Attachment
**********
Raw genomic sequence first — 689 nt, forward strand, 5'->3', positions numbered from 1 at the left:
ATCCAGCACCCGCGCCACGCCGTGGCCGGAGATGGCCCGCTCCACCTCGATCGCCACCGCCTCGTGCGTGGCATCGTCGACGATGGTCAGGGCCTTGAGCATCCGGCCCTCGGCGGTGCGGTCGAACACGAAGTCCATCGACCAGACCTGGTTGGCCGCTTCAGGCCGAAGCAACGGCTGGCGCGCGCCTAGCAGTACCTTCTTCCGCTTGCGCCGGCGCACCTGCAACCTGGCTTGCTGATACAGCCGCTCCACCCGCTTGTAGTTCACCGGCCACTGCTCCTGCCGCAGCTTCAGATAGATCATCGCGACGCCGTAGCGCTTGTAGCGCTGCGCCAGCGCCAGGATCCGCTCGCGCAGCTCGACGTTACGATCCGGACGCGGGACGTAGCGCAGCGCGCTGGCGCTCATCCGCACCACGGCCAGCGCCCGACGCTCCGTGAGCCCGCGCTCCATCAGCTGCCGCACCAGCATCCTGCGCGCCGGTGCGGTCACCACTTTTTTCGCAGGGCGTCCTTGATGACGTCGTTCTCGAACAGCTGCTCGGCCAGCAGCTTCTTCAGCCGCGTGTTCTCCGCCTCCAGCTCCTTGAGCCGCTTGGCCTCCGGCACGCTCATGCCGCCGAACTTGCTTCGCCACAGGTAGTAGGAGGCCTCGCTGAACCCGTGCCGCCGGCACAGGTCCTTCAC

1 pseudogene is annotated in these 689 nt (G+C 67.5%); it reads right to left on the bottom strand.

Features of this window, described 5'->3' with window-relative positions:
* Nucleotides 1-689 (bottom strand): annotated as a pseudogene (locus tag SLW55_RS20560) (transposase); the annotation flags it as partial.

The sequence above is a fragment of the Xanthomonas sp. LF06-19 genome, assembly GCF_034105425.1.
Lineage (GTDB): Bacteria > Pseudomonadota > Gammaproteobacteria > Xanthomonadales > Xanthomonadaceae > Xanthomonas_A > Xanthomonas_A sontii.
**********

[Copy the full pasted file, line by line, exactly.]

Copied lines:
Raw genomic sequence first — 689 nt, forward strand, 5'->3', positions numbered from 1 at the left:
ATCCAGCACCCGCGCCACGCCGTGGCCGGAGATGGCCCGCTCCACCTCGATCGCCACCGCCTCGTGCGTGGCATCGTCGACGATGGTCAGGGCCTTGAGCATCCGGCCCTCGGCGGTGCGGTCGAACACGAAGTCCATCGACCAGACCTGGTTGGCCGCTTCAGGCCGAAGCAACGGCTGGCGCGCGCCTAGCAGTACCTTCTTCCGCTTGCGCCGGCGCACCTGCAACCTGGCTTGCTGATACAGCCGCTCCACCCGCTTGTAGTTCACCGGCCACTGCTCCTGCCGCAGCTTCAGATAGATCATCGCGACGCCGTAGCGCTTGTAGCGCTGCGCCAGCGCCAGGATCCGCTCGCGCAGCTCGACGTTACGATCCGGACGCGGGACGTAGCGCAGCGCGCTGGCGCTCATCCGCACCACGGCCAGCGCCCGACGCTCCGTGAGCCCGCGCTCCATCAGCTGCCGCACCAGCATCCTGCGCGCCGGTGCGGTCACCACTTTTTTCGCAGGGCGTCCTTGATGACGTCGTTCTCGAACAGCTGCTCGGCCAGCAGCTTCTTCAGCCGCGTGTTCTCCGCCTCCAGCTCCTTGAGCCGCTTGGCCTCCGGCACGCTCATGCCGCCGAACTTGCTTCGCCACAGGTAGTAGGAGGCCTCGCTGAACCCGTGCCGCCGGCACAGGTCCTTCAC

1 pseudogene is annotated in these 689 nt (G+C 67.5%); it reads right to left on the bottom strand.

Features of this window, described 5'->3' with window-relative positions:
* Nucleotides 1-689 (bottom strand): annotated as a pseudogene (locus tag SLW55_RS20560) (transposase); the annotation flags it as partial.

The sequence above is a fragment of the Xanthomonas sp. LF06-19 genome, assembly GCF_034105425.1.
Lineage (GTDB): Bacteria > Pseudomonadota > Gammaproteobacteria > Xanthomonadales > Xanthomonadaceae > Xanthomonas_A > Xanthomonas_A sontii.